I attended a presentation this morning given by Martin Donnelly, Digital Curation Centre (DCC), University of Edinburgh covering ‘Managing & Sharing Research Data: Good practice in an ideal world … in the real world’ held at The University of Sheffield and promoted by the Research Ethics Committee there. It was a two hour presentation, with the first part made up of a presentation and the second of a demonstration of an online resource produced by the DCC called the Data Management Planning (DMP) Tool to enable easy production of DMPs to meet research funding council requirements.
I attempted to make notes during the presentation in the form of this blogpost; so the following is just that, my notes but you might find some use in them.
DCC was founded in 2004 for UK HE & FE sectors. Its major funder is the JISC. It provides support for JISC projects as well as producing tools, providing guidance, case studies, consultancy, etc.
Body of Presentation
When considering data management there are a number of areas to focus on:
- Ensure the physical integrity of the files
- Ensuring safety of the content (read and understood by your target audience but not accessible by other people / Data Protection / file format / etc.)
- Describing the data (metadata), and what’s been done to the data
- Access at the right time – make data available only after publication (embargo)
- Transferring custody of data from the field to storage, archiving and possibly on to destroying (this process needs managing and is not necessarily done by the data collector)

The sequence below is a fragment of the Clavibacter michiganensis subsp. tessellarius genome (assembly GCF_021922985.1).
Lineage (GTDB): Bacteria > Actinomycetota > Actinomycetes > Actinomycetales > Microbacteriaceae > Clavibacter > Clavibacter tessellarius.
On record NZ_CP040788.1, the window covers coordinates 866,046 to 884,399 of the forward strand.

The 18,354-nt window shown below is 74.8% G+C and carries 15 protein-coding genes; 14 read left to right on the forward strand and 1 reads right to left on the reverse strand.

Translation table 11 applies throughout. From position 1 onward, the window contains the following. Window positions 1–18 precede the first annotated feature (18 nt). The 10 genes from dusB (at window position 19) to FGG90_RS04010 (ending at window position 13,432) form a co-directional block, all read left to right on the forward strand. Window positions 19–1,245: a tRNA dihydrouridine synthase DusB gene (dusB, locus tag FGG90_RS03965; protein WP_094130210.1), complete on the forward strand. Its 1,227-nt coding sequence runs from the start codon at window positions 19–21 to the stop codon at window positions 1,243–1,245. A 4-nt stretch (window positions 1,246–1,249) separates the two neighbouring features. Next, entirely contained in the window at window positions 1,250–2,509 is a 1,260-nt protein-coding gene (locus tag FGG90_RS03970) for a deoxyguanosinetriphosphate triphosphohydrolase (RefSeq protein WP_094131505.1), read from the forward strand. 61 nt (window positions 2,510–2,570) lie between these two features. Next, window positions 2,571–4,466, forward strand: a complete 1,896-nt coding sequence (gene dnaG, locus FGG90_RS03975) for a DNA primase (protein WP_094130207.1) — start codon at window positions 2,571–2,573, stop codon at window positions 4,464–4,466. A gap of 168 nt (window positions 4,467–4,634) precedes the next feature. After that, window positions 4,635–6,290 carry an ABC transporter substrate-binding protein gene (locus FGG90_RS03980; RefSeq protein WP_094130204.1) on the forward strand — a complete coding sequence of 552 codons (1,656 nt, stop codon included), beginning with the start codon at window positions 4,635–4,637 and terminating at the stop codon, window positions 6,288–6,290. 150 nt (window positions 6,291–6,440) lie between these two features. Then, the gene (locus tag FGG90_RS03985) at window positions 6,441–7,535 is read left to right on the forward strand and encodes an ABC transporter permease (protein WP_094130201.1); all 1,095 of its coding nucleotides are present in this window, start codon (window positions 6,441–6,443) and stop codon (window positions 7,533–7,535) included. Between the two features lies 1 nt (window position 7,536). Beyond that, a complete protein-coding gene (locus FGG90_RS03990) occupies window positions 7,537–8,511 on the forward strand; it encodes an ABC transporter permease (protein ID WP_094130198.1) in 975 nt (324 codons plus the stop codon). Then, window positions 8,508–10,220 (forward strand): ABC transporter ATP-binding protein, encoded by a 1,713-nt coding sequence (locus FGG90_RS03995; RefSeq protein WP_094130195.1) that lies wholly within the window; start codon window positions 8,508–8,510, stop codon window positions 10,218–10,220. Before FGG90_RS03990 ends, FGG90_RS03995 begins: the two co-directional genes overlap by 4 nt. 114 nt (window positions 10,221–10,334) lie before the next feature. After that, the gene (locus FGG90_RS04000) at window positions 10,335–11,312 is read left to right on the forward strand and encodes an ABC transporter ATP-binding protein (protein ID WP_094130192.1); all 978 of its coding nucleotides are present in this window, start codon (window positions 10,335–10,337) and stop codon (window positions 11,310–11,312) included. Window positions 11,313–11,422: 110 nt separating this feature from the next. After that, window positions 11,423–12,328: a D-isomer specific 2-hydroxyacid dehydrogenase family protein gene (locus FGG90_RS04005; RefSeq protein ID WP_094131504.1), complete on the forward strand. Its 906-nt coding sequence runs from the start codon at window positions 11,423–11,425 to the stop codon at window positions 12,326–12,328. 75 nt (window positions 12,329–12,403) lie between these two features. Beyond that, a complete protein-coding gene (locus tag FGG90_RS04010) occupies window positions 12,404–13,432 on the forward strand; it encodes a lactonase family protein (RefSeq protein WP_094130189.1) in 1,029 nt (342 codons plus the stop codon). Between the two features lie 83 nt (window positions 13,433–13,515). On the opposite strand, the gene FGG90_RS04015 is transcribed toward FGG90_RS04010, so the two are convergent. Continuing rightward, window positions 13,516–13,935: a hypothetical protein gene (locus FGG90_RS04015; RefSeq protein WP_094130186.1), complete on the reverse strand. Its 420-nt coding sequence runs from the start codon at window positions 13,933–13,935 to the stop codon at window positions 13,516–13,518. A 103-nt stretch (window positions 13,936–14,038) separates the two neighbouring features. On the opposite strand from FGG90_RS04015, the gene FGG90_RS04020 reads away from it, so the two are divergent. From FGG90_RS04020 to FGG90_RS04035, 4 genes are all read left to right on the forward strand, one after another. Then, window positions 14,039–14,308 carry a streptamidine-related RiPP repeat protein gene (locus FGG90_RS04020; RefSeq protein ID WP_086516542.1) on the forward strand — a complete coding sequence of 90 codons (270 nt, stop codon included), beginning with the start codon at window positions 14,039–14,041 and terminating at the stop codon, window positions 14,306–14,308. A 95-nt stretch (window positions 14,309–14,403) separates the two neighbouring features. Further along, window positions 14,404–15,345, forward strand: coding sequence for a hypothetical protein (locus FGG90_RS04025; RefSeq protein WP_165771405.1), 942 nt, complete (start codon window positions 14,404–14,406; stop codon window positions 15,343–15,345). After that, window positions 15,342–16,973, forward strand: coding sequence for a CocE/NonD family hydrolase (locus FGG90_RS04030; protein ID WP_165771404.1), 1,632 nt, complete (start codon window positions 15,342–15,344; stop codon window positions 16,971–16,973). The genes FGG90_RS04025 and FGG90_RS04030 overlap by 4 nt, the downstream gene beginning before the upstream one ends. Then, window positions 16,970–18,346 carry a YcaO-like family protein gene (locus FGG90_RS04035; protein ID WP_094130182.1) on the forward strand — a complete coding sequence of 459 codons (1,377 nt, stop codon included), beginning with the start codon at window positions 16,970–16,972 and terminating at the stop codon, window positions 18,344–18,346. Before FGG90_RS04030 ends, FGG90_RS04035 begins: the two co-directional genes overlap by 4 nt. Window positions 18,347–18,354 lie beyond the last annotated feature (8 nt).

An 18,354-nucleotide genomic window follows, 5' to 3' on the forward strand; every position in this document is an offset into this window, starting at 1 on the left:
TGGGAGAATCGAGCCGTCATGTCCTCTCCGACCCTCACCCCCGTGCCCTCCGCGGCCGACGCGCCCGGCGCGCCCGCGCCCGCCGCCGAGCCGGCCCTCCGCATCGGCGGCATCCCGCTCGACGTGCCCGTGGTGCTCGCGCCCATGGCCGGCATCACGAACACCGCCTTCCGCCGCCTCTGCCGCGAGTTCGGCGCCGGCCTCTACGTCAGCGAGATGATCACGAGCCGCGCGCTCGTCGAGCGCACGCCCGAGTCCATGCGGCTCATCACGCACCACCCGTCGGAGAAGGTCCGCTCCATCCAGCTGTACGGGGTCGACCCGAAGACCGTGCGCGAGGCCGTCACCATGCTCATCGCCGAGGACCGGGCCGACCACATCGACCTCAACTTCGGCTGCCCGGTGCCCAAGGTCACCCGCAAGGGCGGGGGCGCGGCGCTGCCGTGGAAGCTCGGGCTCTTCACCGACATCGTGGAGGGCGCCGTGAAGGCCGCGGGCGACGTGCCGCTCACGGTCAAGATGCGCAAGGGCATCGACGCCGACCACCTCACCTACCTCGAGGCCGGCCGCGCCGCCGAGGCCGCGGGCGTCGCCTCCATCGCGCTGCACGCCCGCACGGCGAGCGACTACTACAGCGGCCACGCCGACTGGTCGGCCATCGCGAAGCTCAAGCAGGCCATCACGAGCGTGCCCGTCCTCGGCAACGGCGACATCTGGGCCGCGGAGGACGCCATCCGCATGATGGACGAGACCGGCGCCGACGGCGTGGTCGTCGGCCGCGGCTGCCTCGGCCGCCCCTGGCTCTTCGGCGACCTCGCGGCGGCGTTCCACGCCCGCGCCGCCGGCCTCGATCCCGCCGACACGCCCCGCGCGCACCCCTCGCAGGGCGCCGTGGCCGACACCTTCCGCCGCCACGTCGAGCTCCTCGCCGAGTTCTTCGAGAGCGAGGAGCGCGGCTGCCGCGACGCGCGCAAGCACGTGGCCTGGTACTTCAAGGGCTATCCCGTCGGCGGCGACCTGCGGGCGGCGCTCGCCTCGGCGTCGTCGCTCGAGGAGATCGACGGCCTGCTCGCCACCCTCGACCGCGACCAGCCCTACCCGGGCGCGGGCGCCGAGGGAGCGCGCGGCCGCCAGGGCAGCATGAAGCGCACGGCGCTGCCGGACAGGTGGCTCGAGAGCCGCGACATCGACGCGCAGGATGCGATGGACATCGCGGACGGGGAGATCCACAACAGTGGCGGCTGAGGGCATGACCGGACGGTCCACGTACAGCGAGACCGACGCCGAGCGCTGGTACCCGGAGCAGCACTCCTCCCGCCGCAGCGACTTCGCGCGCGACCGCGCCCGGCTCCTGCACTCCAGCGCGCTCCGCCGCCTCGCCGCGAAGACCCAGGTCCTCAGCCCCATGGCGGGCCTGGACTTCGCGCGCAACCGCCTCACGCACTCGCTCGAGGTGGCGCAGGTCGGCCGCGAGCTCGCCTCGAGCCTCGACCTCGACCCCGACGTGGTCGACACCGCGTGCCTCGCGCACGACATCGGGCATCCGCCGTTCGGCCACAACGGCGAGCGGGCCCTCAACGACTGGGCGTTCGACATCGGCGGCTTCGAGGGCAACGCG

- Research Ethics & Integrity.
However, there is also the concept of Openness, Open Science, Open Data that needs to be considered. Martin touched on the Panton Principle with respect to Open Science. This was a Principle drafted in Cambridge in July 2009 and officially launched in February 2010. Originally based out of the discipline of chemistry, the concept of the Principle as taken from their website is:
Science is based on building on, reusing and openly criticising the published body of scientific knowledge.
For science to effectively function, and for society to reap the full benefits from scientific endeavours, it is crucial that science data be made open.
By open data in science we mean that it is freely available on the public internet permitting any user to download, copy, analyse, re-process, pass them to software or use them for any other purpose without financial, legal, or technical barriers other than those inseparable from gaining access to the internet itself. To this end data related to published science should be explicitly placed in the public domain.
[Aside: I shall be returning to this, not least for the ioe12 course.]
Martin also pointed to an article in The Guardian, ‘Give us back our crown jewels‘, Arthur & Cross, 9 March 2006.
Our taxes fund the collection of public data – yet we pay again to access it. Make the data freely available to stimulate innovation, argue Charles Arthur and Michael Cross
The Research Councils UK (RCUK) is the strategic partnership of the UK’s seven Research Councils. It has produced a Common Principles on Data Policy, which Martin summarised as having Key Messages:
- Data is public resource
- Adhere to standards & best practice
- Metadata for ease of discovery and access
- Constraints on what data to release
- Embargo periods delaying data release
- Acknowledge of / compliance with Terms & Conditions
- Data management & sharing activities should be explicitly funded
There are an increasing number of things influencing the management of reasearch data some of which I managed to jot down:
- Research outputs are often based on the collection, analysis, etc of data
- Some data is unique (e.g. date & time specific weather conditions data) and can’t be reproduced
- Data must be accessible and comprehensible
- There’s a greater demand for open access to publicly funded data
- Research today is technology enabled and data intensive
- Data is a long-term asset